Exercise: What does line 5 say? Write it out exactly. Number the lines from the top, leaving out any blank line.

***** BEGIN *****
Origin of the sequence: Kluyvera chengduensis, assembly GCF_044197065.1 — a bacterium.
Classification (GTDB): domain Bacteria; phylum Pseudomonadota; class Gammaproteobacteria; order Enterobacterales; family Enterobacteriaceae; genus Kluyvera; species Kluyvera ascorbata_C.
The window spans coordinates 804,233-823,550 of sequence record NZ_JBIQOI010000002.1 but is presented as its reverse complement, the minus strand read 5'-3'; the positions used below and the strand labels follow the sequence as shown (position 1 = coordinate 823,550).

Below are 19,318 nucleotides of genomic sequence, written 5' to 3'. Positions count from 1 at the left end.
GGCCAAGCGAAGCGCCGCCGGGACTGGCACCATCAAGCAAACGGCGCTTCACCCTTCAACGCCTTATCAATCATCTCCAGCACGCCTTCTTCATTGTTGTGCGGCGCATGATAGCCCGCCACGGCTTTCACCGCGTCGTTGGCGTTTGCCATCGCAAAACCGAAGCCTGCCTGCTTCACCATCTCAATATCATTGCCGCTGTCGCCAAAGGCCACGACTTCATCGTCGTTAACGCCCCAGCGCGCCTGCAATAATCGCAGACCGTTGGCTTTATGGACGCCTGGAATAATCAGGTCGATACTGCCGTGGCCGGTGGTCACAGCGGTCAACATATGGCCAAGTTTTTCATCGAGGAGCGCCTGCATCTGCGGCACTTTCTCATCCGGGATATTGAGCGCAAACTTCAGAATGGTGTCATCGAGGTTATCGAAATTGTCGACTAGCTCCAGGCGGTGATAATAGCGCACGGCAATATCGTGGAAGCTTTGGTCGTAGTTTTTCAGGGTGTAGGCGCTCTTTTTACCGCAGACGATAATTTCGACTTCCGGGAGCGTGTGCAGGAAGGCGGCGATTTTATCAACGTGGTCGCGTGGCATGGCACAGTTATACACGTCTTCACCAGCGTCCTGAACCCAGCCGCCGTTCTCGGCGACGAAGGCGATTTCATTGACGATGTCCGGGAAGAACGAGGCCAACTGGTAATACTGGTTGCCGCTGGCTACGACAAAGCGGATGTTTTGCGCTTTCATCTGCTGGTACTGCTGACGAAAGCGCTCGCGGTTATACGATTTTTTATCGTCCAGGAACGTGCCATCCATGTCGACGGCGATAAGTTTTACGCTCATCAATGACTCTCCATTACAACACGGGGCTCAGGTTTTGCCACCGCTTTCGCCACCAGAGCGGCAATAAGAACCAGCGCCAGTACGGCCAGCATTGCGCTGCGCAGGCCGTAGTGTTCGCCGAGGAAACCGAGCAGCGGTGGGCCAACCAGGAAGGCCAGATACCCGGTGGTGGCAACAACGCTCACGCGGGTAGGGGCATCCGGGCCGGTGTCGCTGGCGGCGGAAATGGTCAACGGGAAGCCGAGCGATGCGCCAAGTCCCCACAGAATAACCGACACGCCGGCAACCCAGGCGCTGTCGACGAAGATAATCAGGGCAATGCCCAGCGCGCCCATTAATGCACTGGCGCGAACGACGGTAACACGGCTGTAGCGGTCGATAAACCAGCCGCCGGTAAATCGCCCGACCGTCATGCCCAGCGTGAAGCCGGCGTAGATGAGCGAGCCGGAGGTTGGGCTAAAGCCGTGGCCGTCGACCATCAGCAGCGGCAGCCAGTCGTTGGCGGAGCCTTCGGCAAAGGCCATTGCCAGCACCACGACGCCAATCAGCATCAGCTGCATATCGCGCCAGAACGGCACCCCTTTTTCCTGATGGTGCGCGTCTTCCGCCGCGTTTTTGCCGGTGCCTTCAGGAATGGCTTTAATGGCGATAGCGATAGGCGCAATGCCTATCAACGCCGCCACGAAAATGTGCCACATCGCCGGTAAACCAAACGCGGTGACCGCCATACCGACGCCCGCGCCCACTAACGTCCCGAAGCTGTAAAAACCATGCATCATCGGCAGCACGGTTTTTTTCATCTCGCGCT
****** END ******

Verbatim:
GGCCAAGCGAAGCGCCGCCGGGACTGGCACCATCAAGCAAACGGCGCTTCACCCTTCAACGCCTTATCAATCATCTCCAGCACGCCTTCTTCATTGTTGTGCGGCGCATGATAGCCCGCCACGGCTTTCACCGCGTCGTTGGCGTTTGCCATCGCAAAACCGAAGCCTGCCTGCTTCACCATCTCAATATCATTGCCGCTGTCGCCAAAGGCCACGACTTCATCGTCGTTAACGCCCCAGCGCGCCTGCAATAATCGCAGACCGTTGGCTTTATGGACGCCTGGAATAATCAGGTCGATACTGCCGTGGCCGGTGGTCACAGCGGTCAACATATGGCCAAGTTTTTCATCGAGGAGCGCCTGCATCTGCGGCACTTTCTCATCCGGGATATTGAGCGCAAACTTCAGAATGGTGTCATCGAGGTTATCGAAATTGTCGACTAGCTCCAGGCGGTGATAATAGCGCACGGCAATATCGTGGAAGCTTTGGTCGTAGTTTTTCAGGGTGTAGGCGCTCTTTTTACCGCAGACGATAATTTCGACTTCCGGGAGCGTGTGCAGGAAGGCGGCGATTTTATCAACGTGGTCGCGTGGCATGGCACAGTTATACACGTCTTCACCAGCGTCCTGAACCCAGCCGCCGTTCTCGGCGACGAAGGCGATTTCATTGACGATGTCCGGGAAGAACGAGGCCAACTGGTAATACTGGTTGCCGCTGGCTACGACAAAGCGGATGTTTTGCGCTTTCATCTGCTGGTACTGCTGACGAAAGCGCTCGCGGTTATACGATTTTTTATCGTCCAGGAACGTGCCATCCATGTCGACGGCGATAAGTTTTACGCTCATCAATGACTCTCCATTACAACACGGGGCTCAGGTTTTGCCACCGCTTTCGCCACCAGAGCGGCAATAAGAACCAGCGCCAGTACGGCCAGCATTGCGCTGCGCAGGCCGTAGTGTTCGCCGAGGAAACCGAGCAGCGGTGGGCCAACCAGGAAGGCCAGATACCCGGTGGTGGCAACAACGCTCACGCGGGTAGGGGCATCCGGGCCGGTGTCGCTGGCGGCGGAAATGGTCAACGGGAAGCCGAGCGATGCGCCAAGTCCCCACAGAATAACCGACACGCCGGCAACCCAGGCGCTGTCGACGAAGATAATCAGGGCAATGCCCAGCGCGCCCATTAATGCACTGGCGCGAACGACGGTAACACGGCTGTAGCGGTCGATAAACCAGCCGCCGGTAAATCGCCCGACCGTCATGCCCAGCGTGAAGCCGGCGTAGATGAGCGAGCCGGAGGTTGGGCTAAAGCCGTGGCCGTCGACCATCAGCAGCGGCAGCCAGTCGTTGGCGGAGCCTTCGGCAAAGGCCATTGCCAGCACCACGACGCCAATCAGCATCAGCTGCATATCGCGCCAGAACGGCACCCCTTTTTCCTGATGGTGCGCGTCTTCCGCCGCGTTTTTGCCGGTGCCTTCAGGAATGGCTTTAATGGCGATAGCGATAGGCGCAATGCCTATCAACGCCGCCACGAAAATGTGCCACATCGCCGGTAAACCAAACGCGGTGACCGCCATACCGACGCCCGCGCCCACTAACGTCCCGAAGCTGTAAAAACCATGCATCATCGGCAGCACGGTTTTTTTCATCTCGCGCT